How you do this depends on your goal and who you are. If you’re a Mom & Pop retail shop on Main Street you likely know your customers (and their Twitter accounts) on sight – you know what they’re interested in. Talk to them about it, individually or in groups – whatever works for your business.

Global Brand? Then it’s tougher. You might need a database (or use a private List). Sort out your followers, or at least the ones you consider “worthwhile” (again, not to be determined solely by follower count), into what they’re interested in (or more importantly, why they followed you or what you’ve previously interacted with them on – features, new locations, new products, etc. When something happens that affects them – let.them.know. Everything else is somewhere in-between.

Yes engagement doesn’t just happen. It will at some point, either to get started or to get moving again following a plateau, take more work from you than your “people” but if you’re looking for loyal customers and evangelists can’t be beat.

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  • dianekrose

    Way too much math in there for a Friday morning (or at any time of the day for a word person). I powered through, though, and truly appreciate the spreading of do not “repeat the same tweets in a cycle in a period where the same person will see them all the time or notice identical tweets in their stream.” By using my lists, I can get easily get to the info I want from the accounts I deem especially important. The repeated tweets irritate me as they clog/take up space/waste my time when I scan.

  • Walt Whitman

    Following 800 people on twitter would be absolute torture. It would be like a full-time job which was 24 hours of meetings, all day every day. Let's all be a little more discriminating in who we follow and what we post, otherwise I'm going to unfollow you the way I've had to unfollow chicks on facebook who post about nothing but their bellowing infant spawn.

  • PR Cog

    Walt –

    Thanks for your comment – it's truly a sign of the differing uses of Twitter (which makes messaging all the more difficult). I follow nearly 3K (mostly in communications or writers) and at least a few times a week find something new through someone I rarely (if ever) actually interact with until that point. I don't even try to keep up with everyone.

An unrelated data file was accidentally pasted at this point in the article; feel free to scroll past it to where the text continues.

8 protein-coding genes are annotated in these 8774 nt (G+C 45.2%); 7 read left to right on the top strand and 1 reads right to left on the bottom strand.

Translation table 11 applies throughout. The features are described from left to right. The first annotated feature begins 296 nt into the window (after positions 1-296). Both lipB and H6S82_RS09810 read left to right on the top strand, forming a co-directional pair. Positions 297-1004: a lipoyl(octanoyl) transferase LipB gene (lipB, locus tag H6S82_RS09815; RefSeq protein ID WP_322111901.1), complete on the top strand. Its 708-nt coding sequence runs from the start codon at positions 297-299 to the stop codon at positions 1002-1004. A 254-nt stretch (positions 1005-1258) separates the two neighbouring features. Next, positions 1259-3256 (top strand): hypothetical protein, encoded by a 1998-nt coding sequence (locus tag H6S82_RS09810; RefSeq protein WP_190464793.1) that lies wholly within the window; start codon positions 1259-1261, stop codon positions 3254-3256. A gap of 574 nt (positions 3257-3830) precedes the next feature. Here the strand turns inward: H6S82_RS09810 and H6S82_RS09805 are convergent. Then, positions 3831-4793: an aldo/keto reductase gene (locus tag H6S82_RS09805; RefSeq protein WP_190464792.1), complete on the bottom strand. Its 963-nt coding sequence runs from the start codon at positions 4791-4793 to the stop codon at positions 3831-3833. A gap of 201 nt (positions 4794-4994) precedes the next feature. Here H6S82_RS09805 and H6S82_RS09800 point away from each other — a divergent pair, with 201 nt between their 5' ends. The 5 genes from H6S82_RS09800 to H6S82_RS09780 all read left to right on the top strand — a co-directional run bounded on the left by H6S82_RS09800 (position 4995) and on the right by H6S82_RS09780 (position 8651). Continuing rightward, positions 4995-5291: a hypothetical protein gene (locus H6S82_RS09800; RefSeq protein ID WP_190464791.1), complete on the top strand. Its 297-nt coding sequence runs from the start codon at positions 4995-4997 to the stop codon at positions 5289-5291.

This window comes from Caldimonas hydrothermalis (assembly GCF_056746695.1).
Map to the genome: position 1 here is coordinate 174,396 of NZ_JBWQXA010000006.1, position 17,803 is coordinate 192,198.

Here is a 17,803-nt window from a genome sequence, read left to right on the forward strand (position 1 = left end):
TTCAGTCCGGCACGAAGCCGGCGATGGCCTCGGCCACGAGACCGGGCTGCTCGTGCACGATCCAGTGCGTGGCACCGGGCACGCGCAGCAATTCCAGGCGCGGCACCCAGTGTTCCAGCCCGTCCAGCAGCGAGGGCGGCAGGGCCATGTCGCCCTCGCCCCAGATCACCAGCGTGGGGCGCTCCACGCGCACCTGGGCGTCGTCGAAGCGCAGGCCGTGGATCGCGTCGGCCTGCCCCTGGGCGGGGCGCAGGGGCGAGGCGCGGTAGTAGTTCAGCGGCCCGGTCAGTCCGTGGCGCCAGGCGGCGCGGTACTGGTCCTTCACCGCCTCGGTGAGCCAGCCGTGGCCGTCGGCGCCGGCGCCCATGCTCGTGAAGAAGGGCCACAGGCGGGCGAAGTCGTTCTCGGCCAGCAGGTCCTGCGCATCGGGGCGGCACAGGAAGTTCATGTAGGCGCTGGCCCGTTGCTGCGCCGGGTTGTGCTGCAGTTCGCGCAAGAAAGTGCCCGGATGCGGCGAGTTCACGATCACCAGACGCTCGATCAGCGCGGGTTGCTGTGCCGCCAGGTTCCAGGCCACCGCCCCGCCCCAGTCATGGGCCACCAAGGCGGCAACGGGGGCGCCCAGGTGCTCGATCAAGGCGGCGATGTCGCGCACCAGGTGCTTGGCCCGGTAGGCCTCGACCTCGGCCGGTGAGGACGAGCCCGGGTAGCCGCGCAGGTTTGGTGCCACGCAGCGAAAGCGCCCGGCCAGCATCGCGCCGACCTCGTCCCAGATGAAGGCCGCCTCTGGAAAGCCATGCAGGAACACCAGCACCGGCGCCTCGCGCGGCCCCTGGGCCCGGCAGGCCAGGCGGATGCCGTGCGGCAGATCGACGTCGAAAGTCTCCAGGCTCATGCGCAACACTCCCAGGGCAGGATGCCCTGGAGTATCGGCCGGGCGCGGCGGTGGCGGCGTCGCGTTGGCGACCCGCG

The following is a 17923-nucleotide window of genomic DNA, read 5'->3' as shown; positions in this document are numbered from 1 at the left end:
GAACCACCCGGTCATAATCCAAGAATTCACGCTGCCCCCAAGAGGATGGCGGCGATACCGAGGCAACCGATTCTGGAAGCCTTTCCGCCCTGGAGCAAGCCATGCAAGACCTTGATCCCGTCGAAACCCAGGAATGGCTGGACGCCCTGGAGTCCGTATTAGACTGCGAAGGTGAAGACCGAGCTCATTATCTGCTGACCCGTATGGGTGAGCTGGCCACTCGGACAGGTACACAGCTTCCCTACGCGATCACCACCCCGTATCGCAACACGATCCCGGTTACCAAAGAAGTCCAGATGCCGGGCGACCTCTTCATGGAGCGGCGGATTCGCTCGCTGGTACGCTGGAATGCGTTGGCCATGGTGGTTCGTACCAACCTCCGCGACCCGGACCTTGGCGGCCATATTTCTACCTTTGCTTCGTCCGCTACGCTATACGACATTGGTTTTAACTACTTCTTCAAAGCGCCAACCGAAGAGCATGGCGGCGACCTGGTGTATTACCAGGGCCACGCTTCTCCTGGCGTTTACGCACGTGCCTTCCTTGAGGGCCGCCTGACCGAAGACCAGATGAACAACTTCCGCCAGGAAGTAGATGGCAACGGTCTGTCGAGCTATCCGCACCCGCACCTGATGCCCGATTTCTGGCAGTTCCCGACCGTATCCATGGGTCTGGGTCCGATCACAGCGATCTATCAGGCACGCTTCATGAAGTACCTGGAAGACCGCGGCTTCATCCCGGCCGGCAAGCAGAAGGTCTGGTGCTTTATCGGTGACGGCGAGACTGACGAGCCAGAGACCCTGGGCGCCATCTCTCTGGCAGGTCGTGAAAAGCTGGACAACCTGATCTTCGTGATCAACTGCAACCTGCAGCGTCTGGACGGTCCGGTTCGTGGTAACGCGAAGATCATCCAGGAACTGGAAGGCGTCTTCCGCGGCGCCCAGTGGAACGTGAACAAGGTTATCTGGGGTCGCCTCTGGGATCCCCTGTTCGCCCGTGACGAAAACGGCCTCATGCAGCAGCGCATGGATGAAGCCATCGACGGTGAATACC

There are certainly those I speak with more often or that I know will have valuable insight though I know I may not see it because of differing schedules, etc. — and so I've created a private list of those folks.

    Thanks so much for the read.

  • willfessenden

    Thanks for the great information. Back in December I blogged about the “Social Networking-Social Capital”. In essence the quality of your “fans” and “followers” is perhaps more important than the quantity.

  • Christina K

    Walt I love your comment.

    Here's my question, why follow 3k people if you don't communicate with them at least once a week? I don't think I could make a conscious effort to keep in contact with that many people once a week. That's exhausting. Now with that being said. I often communicate with new people each week that I found or have found me via a mutual Twitter friend. But I feel like once we get up to thousands of followers it's got to be so difficult to really be in touch.

  • PR Cog

    Hey Christina -

    Great comment – once again, all depends on how you want to use Twitter. For me it's a never-ending source of people in the biz to talk to about the biz (and other things we might have in common) and to make friends (and find great links to content).

    So why “follow” more than I can actually actively follow – because you never know where the next person you have a lot in common with will come from – I certainly can't guess from a 160 character bio and as our little group has certainly demonstrated length of time knowing someone is definitely no indication of how fantastically you'll get along or what projects you might want to work on together – why close the door to those possibilities?

    Certainly it's more difficult from such a large pool so the percentage of what I see from each person goes down, but with the number of people staying high there's greater diversity. Really great content (whether it's a link to a study or blog post) or a “good” tweet) I tend to see through numerous retweets, etc. so it's almost crowdsourced intelligence (in the 'gathering intelligence' sense). At the same time by following so many there's a chance I'll come across something very few others have and be able to let others discover the information/concepts and possibly a new person to follow they may have a lot in common with.

    Do I see a lot of tweets? – heck yes. Is it possible to keep up with them all – heck no. But I also don't keep up with all my acquaintances from high school or college on (my proper) Facebook account at the same level – there are some people I'm closer to than others and pay more attention to their updates, new pics, etc. That doesn't mean I don't want the occasional update (or to grab coffee if they're in town). And that's where lists (specifically private lists) come into play.

    As you say, I certainly can't interact with everyone on a weekly basis – but I've read, at least when one of us started following the other, every single follower/followee's biography and those that I've found interesting have immediately started a dialogue with. Others I keep active because a great relationship might just be ready to spill forth as soon as the stone is talked to (Exodus ;) ).

    Lots of brief conversations – definitely. Lots of people from all over the world (quite literally) I've gotten to have coffee or lunch with or work together with in some capacity – also definitely.

    Thankfully those that I've gotten to know particularly well have moved onto other platforms – FB and email to communicate more heady information. Different platforms, different purposes.